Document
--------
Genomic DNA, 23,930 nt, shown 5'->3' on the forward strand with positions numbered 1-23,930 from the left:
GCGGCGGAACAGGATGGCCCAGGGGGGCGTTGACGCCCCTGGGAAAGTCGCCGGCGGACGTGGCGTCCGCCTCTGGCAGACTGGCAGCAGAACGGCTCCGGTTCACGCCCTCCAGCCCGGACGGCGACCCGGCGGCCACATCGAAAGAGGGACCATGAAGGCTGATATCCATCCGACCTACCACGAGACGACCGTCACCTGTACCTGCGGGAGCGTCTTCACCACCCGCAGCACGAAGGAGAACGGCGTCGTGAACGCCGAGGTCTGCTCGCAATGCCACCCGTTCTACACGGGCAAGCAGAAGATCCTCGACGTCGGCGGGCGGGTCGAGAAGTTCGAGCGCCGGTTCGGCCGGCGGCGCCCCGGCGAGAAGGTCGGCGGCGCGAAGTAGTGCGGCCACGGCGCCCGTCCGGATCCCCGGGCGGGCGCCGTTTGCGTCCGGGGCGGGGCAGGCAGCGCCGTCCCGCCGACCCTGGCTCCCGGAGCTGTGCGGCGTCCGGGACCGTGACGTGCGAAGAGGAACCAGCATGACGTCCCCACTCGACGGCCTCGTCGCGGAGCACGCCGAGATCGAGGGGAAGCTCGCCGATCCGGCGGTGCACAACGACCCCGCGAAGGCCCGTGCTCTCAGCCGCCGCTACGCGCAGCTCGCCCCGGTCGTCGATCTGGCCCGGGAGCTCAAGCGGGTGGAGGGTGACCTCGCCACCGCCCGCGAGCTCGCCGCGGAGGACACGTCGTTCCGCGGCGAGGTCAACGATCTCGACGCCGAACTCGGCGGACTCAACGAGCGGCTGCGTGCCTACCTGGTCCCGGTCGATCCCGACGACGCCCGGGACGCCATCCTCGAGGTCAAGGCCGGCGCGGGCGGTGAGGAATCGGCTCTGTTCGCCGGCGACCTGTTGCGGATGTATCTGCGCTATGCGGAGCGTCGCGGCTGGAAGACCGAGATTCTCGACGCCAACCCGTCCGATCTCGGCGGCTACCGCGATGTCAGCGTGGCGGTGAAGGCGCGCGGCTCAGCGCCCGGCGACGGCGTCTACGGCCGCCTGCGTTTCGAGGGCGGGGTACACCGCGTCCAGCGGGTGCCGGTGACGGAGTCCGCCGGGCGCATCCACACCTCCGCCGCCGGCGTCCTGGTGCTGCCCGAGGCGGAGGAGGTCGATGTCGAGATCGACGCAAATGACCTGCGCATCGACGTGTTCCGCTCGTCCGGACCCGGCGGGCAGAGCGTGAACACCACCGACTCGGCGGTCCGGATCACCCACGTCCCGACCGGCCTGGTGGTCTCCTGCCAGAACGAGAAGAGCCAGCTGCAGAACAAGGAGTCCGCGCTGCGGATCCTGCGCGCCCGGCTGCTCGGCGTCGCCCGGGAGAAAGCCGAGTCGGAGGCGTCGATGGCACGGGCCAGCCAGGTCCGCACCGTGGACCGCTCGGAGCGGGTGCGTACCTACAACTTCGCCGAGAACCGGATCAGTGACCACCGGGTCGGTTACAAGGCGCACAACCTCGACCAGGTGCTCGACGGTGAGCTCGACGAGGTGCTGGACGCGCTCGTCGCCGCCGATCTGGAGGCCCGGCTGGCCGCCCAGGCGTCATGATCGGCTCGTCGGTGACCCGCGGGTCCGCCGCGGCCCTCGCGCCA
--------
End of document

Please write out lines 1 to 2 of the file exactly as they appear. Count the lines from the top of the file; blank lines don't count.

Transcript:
Genomic DNA, 23,930 nt, shown 5'->3' on the forward strand with positions numbered 1-23,930 from the left:
GCGGCGGAACAGGATGGCCCAGGGGGGCGTTGACGCCCCTGGGAAAGTCGCCGGCGGACGTGGCGTCCGCCTCTGGCAGACTGGCAGCAGAACGGCTCCGGTTCACGCCCTCCAGCCCGGACGGCGACCCGGCGGCCACATCGAAAGAGGGACCATGAAGGCTGATATCCATCCGACCTACCACGAGACGACCGTCACCTGTACCTGCGGGAGCGTCTTCACCACCCGCAGCACGAAGGAGAACGGCGTCGTGAACGCCGAGGTCTGCTCGCAATGCCACCCGTTCTACACGGGCAAGCAGAAGATCCTCGACGTCGGCGGGCGGGTCGAGAAGTTCGAGCGCCGGTTCGGCCGGCGGCGCCCCGGCGAGAAGGTCGGCGGCGCGAAGTAGTGCGGCCACGGCGCCCGTCCGGATCCCCGGGCGGGCGCCGTTTGCGTCCGGGGCGGGGCAGGCAGCGCCGTCCCGCCGACCCTGGCTCCCGGAGCTGTGCGGCGTCCGGGACCGTGACGTGCGAAGAGGAACCAGCATGACGTCCCCACTCGACGGCCTCGTCGCGGAGCACGCCGAGATCGAGGGGAAGCTCGCCGATCCGGCGGTGCACAACGACCCCGCGAAGGCCCGTGCTCTCAGCCGCCGCTACGCGCAGCTCGCCCCGGTCGTCGATCTGGCCCGGGAGCTCAAGCGGGTGGAGGGTGACCTCGCCACCGCCCGCGAGCTCGCCGCGGAGGACACGTCGTTCCGCGGCGAGGTCAACGATCTCGACGCCGAACTCGGCGGACTCAACGAGCGGCTGCGTGCCTACCTGGTCCCGGTCGATCCCGACGACGCCCGGGACGCCATCCTCGAGGTCAAGGCCGGCGCGGGCGGTGAGGAATCGGCTCTGTTCGCCGGCGACCTGTTGCGGATGTATCTGCGCTATGCGGAGCGTCGCGGCTGGAAGACCGAGATTCTCGACGCCAACCCGTCCGATCTCGGCGGCTACCGCGATGTCAGCGTGGCGGTGAAGGCGCGCGGCTCAGCGCCCGGCGACGGCGTCTACGGCCGCCTGCGTTTCGAGGGCGGGGTACACCGCGTCCAGCGGGTGCCGGTGACGGAGTCCGCCGGGCGCATCCACACCTCCGCCGCCGGCGTCCTGGTGCTGCCCGAGGCGGAGGAGGTCGATGTCGAGATCGACGCAAATGACCTGCGCATCGACGTGTTCCGCTCGTCCGGACCCGGCGGGCAGAGCGTGAACACCACCGACTCGGCGGTCCGGATCACCCACGTCCCGACCGGCCTGGTGGTCTCCTGCCAGAACGAGAAGAGCCAGCTGCAGAACAAGGAGTCCGCGCTGCGGATCCTGCGCGCCCGGCTGCTCGGCGTCGCCCGGGAGAAAGCCGAGTCGGAGGCGTCGATGGCACGGGCCAGCCAGGTCCGCACCGTGGACCGCTCGGAGCGGGTGCGTACCTACAACTTCGCCGAGAACCGGATCAGTGACCACCGGGTCGGTTACAAGGCGCACAACCTCGACCAGGTGCTCGACGGTGAGCTCGACGAGGTGCTGGACGCGCTCGTCGCCGCCGATCTGGAGGCCCGGCTGGCCGCCCAGGCGTCATGATCGGCTCGTCGGTGACCCGCGGGTCCGCCGCGGCCCTCGCGCCA